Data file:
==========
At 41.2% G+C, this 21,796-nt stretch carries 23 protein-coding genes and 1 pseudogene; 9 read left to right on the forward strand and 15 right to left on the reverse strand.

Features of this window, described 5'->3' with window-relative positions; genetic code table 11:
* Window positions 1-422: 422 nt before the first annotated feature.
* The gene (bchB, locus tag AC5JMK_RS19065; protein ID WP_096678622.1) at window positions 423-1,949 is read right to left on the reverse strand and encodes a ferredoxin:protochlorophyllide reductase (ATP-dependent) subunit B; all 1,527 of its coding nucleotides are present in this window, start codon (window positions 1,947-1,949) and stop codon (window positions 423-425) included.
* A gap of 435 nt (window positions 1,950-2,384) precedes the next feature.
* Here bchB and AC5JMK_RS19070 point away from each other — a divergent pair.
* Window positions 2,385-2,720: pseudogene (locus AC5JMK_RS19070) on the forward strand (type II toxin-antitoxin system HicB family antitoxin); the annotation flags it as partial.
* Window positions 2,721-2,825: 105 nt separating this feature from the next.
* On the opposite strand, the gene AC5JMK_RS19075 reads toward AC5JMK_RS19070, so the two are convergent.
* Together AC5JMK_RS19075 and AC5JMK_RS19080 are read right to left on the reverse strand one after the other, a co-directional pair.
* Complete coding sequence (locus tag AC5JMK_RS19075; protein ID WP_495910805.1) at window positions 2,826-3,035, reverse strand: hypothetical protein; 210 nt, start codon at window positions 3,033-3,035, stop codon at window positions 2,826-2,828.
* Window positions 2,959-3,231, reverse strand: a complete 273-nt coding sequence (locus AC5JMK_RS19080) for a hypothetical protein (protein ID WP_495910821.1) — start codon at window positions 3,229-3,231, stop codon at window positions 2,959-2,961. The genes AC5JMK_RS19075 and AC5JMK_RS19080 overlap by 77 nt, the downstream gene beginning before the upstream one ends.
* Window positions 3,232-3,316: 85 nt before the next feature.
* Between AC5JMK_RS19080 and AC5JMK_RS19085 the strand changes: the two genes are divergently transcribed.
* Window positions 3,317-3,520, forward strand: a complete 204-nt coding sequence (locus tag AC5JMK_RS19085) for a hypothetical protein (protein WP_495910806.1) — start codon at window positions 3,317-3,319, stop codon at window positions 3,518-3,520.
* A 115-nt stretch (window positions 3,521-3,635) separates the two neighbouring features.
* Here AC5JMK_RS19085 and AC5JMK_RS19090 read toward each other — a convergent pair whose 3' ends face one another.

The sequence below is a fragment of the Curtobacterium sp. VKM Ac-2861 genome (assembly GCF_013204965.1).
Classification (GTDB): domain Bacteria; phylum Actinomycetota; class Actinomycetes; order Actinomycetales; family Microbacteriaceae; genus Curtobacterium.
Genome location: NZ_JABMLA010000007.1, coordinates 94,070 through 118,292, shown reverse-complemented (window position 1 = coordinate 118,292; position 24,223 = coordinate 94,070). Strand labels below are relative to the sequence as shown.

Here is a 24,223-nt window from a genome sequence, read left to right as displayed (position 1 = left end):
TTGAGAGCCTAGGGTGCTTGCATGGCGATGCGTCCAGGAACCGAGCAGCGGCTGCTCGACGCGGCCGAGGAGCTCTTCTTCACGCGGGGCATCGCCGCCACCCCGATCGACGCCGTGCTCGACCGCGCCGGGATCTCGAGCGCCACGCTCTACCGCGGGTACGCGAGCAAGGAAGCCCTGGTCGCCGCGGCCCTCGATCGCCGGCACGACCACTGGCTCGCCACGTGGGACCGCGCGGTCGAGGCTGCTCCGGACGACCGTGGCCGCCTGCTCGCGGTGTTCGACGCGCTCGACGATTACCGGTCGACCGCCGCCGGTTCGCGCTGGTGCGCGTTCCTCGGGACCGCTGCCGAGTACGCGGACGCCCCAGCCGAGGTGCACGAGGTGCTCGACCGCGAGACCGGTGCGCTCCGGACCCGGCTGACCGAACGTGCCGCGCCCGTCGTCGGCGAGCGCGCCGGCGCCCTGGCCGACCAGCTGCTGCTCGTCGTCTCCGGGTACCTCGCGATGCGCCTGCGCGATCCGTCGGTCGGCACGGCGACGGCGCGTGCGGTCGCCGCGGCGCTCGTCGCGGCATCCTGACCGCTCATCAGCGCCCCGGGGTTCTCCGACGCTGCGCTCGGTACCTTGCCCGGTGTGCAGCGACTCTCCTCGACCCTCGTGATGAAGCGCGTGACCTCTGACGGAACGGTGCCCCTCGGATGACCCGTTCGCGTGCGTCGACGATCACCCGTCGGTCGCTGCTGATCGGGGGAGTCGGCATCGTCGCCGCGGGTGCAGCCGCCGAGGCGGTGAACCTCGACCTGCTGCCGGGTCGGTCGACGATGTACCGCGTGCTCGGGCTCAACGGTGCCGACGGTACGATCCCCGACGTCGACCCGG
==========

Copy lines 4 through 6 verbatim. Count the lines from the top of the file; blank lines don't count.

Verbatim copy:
* The gene (bchB, locus tag AC5JMK_RS19065; protein ID WP_096678622.1) at window positions 423-1,949 is read right to left on the reverse strand and encodes a ferredoxin:protochlorophyllide reductase (ATP-dependent) subunit B; all 1,527 of its coding nucleotides are present in this window, start codon (window positions 1,947-1,949) and stop codon (window positions 423-425) included.
* A gap of 435 nt (window positions 1,950-2,384) precedes the next feature.
* Here bchB and AC5JMK_RS19070 point away from each other — a divergent pair.